Up, up and away

Up, up and away

And I’ve sown some more lettuce in a big tray that can be brought indoors when the weather cools. So, no shortage of fresh goodness here.

Parade of peppers

One of my favourite crops to grow is peppers… partly because they require no garden, so anyone with a windowsill can manage them, and partly because they were my very first growing success.

Pepper plants in the sun

Pepper plants in the sun

After I completed my degree, I stayed on at university to work towards my PhD. I moved into a little flat on the sea front in Aberystwyth (in the 1980s, before it had been ripped apart by storms). It was on the back of the house, so I didn’t get a sea view, but I did look out on my landlady’s tiny garden, which was filled with roses and an enormous ivy growing up one wall. There was no space for me to grow anything outdoors, but I had a hankering to produce some sort of fruit or vegetables and so I settled on peppers. I found a dwarf variety that claimed to be suitable for growing in pots on the windowsill and planted some seeds. The variety I chose was Redskin and it turned out to be a great success. Such a success, in fact, that I didn’t have room for all of them in my flat and I transferred some of them into the bay window in the big storage room in the house, where they flourished. My landlady did not mind a bit – she was a lovely lady.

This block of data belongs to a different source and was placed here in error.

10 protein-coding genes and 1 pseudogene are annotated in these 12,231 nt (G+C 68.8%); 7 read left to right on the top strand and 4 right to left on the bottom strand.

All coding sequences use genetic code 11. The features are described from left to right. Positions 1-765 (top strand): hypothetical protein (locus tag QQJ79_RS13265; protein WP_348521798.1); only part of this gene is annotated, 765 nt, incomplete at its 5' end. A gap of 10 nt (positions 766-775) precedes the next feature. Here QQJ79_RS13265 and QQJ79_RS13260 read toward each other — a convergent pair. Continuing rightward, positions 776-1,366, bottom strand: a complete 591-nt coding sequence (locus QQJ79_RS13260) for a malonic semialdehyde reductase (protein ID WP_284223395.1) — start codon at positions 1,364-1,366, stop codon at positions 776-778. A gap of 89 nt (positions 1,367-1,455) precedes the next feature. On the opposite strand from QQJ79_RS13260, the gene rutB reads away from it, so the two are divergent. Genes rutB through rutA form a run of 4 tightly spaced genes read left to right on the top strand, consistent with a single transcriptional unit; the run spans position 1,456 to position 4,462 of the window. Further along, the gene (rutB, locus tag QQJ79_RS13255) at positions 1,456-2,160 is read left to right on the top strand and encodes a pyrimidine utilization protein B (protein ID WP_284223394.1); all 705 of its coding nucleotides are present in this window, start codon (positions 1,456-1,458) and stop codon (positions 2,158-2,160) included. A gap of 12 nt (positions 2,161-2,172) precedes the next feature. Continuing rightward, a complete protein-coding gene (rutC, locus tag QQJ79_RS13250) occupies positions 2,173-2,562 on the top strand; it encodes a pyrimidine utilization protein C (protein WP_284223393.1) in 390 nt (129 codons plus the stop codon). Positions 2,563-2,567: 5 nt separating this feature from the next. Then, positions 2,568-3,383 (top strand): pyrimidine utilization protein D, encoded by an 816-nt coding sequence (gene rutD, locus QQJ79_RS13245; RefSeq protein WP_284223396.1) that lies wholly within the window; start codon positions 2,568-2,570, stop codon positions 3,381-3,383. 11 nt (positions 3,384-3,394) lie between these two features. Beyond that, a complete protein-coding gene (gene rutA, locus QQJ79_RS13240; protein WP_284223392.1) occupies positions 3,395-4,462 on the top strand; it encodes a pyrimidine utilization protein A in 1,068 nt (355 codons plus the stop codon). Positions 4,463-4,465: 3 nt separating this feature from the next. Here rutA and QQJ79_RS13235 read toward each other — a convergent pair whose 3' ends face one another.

These days, 25 years down the line, I wouldn’t choose Redskin as it is an F1 hybrid and my preference now is to grow open pollinated and heritage varieties. However, the F1 hybrids are consistent and, whilst success is not guaranteed, there is a good chance that you will get uniform results. As a complete novice, Redskin was probably a good choice and it certainly encouraged me to continue growing peppers… in fact I think I have grown some every year since that first attempt.

A parade of potted peppers

A parade of potted peppers

This year, the varieties I have chosen are more varied: Lipstick (a favourite now from The Real Seed Catalogue) and Nova (also from Real Seeds, but a variety I have not tried before), plus the plants from a mixed pack of Australian Peppers from Kate (Tall Tales from Chiconia). In addition, as I have developed a liking for spicy food, I grow chillies. I’m quite boring with my choice of these and now only grow Lemon Drop and Alberto’s Locoto, but both of these do well in my greenhouse, and sometimes will overwinter.